Dr. Locke, Assistant Professor in the Department of Educational Policy and Leadership Studies, holds a PhD in Educational Leadership, Policy, and Administration from Texas A&M University, College Station. Her research interests include social justice, schooling for students from historically marginalized groups, and equity-oriented education policy. She is also a director of the Research Initiative on Social Justice and Equity (RISE).
Lisa's plays include Celestial Bodies, Wal-martyrs, Same Egg, Manny and Chicken, Rock Ends Ahead, The Bones of Danny Winston, and Twenty-One Positions (with Naomi Wallace and Abdel AbuSrour). She is currently writing the libretto, Harmonicus Mundi, the second piece in the Celestial Bodies Trilogy and In the Wake of the Graybow Riots, for her Slow Theatre Project.
Loyce Arthur is an associate professor in the Department of Theatre Arts. She has designed costumes for numerous productions and enjoys the process of telling stories about people from a variety of world cultures. She coordinates an annual Iowa City Carnival community arts project, transforming Iowans into works of art, and is developing a performance piece to expand the project to other communities.
M. Zubair Shafiq is an assistant professor in the Department of Computer Science. He is also part of the Iowa Informatics Initiative. His research interests are in the broad areas of networking and security, with a focus on large-scale measurement and performance evaluation of mobile networks, content delivery networks, and online social networks.
Wilson Kimber is Associate Professor of Musicology in the School of Music.
Mary researches music-making and wellness in prison contexts, writing and songwriting, and collaborative communities. During her residency, she will complete the book Silenced Voices: Music-Making in U.S. Prisons. The book summarizes approaches to music-making in U.S. prisons and suggests steps for creating new musical communities in prison contexts.
Hannah is a Mellon postdoctoral fellow at the Obermann Center. He earned his PhD from the University of Oregon in June 2015. He studies Anglo-American modernism, twentieth-century literature, and digital humanities. His dissertation, Networks of Modernism: Toward a Theory of Cultural Production, analyzes modernism as the product of diffuse transatlantic interactions among individuals.
Maurine Neiman is an associate professor in the Biology Department. She received her PhD from Indiana University in 2004. Her research focuses on sexual reproduction.
Moreton is a Postdoc Fellow with the Andrew W. Mellon Sawyer Seminar, "Cultural and Textual Exchanges: The Manuscript Across Pre-Modern Eurasia," which brings scholars of history, art history, and religion, scientists, book conservators and practitioners together to chart cultural exchanges across pre-modern Asia and Europe (c. 400-1450 CE).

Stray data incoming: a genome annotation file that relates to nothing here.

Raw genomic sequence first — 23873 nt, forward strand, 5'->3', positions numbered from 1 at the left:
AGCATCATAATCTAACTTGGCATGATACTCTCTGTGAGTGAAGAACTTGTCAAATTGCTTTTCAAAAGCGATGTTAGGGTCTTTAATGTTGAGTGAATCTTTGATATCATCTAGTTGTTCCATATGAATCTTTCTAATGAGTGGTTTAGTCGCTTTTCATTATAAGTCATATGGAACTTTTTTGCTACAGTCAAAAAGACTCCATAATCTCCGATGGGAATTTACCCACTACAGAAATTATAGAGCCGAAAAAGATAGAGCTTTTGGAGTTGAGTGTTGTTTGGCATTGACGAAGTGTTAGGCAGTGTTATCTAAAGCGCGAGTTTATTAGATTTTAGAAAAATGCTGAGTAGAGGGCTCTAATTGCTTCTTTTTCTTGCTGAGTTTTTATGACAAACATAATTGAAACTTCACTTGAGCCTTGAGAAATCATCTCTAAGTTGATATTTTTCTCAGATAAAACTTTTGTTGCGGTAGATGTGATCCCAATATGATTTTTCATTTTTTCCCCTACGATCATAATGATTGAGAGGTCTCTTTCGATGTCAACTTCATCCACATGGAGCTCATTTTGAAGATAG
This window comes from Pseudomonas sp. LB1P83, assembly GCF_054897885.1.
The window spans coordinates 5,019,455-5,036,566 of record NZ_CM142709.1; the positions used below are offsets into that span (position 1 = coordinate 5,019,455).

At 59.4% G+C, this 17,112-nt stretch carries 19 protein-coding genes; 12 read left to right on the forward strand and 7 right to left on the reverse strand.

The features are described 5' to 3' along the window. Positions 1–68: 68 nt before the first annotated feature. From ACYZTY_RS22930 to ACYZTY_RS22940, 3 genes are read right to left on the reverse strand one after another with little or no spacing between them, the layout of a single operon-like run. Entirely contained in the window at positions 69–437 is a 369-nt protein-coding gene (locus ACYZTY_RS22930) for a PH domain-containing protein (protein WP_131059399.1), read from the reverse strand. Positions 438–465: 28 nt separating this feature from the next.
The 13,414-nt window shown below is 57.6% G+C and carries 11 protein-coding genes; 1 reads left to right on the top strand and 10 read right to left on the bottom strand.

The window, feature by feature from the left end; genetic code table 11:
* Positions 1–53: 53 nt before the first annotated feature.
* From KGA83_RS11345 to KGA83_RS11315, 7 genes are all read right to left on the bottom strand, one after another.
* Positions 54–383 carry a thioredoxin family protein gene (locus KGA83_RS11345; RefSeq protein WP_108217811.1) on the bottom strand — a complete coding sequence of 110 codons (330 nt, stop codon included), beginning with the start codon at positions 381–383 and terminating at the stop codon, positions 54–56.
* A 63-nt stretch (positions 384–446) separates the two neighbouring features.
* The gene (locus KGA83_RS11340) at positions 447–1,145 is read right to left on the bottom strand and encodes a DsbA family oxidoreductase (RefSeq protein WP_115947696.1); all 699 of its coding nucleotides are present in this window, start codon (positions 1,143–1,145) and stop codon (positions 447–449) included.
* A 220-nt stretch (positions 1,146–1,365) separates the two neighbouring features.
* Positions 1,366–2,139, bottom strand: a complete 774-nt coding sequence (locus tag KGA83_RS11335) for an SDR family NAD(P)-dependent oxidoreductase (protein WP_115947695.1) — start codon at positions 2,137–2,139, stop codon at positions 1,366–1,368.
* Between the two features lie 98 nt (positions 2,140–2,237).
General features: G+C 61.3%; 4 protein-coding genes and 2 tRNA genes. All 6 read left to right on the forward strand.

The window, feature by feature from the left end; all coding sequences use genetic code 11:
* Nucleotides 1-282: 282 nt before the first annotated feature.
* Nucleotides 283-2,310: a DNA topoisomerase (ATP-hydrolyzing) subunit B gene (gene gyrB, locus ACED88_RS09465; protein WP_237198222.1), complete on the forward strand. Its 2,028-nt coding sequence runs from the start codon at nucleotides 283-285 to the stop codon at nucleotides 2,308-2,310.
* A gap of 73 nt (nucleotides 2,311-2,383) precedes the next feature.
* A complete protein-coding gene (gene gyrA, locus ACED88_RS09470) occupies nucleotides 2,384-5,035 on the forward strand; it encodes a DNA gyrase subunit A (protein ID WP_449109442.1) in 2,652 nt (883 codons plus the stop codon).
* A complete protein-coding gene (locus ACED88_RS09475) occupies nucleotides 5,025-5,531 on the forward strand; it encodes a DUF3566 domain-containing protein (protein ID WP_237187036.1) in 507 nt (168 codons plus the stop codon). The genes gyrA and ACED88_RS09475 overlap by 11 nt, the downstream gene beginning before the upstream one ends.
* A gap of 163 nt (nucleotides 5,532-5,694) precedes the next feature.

Michael Hill's research focuses on post-Harlem Renaissance African American literature. As a 2014 Fall Obermann Fellow-in-Residence, Prof. Hill worked on his book project, Kinky Bourgeois: Sexual Initiation and Democratic Potential in Black Civil Rights Novels.
Naomi Greyser is associate professor of Rhetoric, English, and Gender, Women’s, & Sexuality Studies at the University of Iowa, where she is also executive director of the Project on Rhetoric of Inquiry. Greyser’s research and teaching span the areas of American literature and culture, critical race and gender theory; affect studies and new materialism; the rhetorical arts; and critical university studies.
Pat Dolan earned a PhD in English Renaissance Literature from the University of Iowa in 1994. He teaches a full range of courses in the Rhetoric Department. Pat's teaching interests include writing, early modern literature, wilderness literature, narrative, hospice, and death and dying. His research interests include Thomas More, early modern literature, literary representations of coercion, and literary representations of pain, disease, and death.
Robert Ketterer is a professor of classics. He received a BA from Lawrence University and both MA and PhD degrees in classical studies from the University of Michigan. He has been at Iowa since 1988. He has recently taught courses on ancient and comparative drama, mythology, and the city of Rome. Professor Ketterer's research interest is in Greek and Roman drama and its reception in the classical tradition, with a special interest in early Italian opera.
Dr. Vecera is Herman J. and Eileen S. Schmidt Chair of the UI Department of Psychological and Brain Sciences. He received his PhD from the Department of Psychology at Carnegie Mellon University and his BS from the Department of Psychology at the University of Oregon.
Watt is an associate professor in the Higher Education and Student Affairs program. Sherry recently published her latest edited book, Designing Transformative Multicultural Initiatives: Theoretical Foundations, Practical Applications and Facilitator Considerations. Her area of research explores various reactions people have to difficult dialogues related to social issues. She applies her research by teaching learners how to develop the skills to engage across differences.
Zebrowski studies the problem of stuttering, from onset through treatment. During her residence at Obermann, she worked on the application of the Transtheoretical Model of behavior change (TTM) to develop relapse prevention strategies for adolescents who stutter.
Dr. Priest came to the UI in 2012 after eight years as Director of Global Studies at the C.T. Bauer College of Business, University of Houston. His primary interests are in the fields of energy, environmental, global, business, and public history. He has a joint appointment in the Department of Geographical and Sustainability Sciences, where he teaches a course on U.S.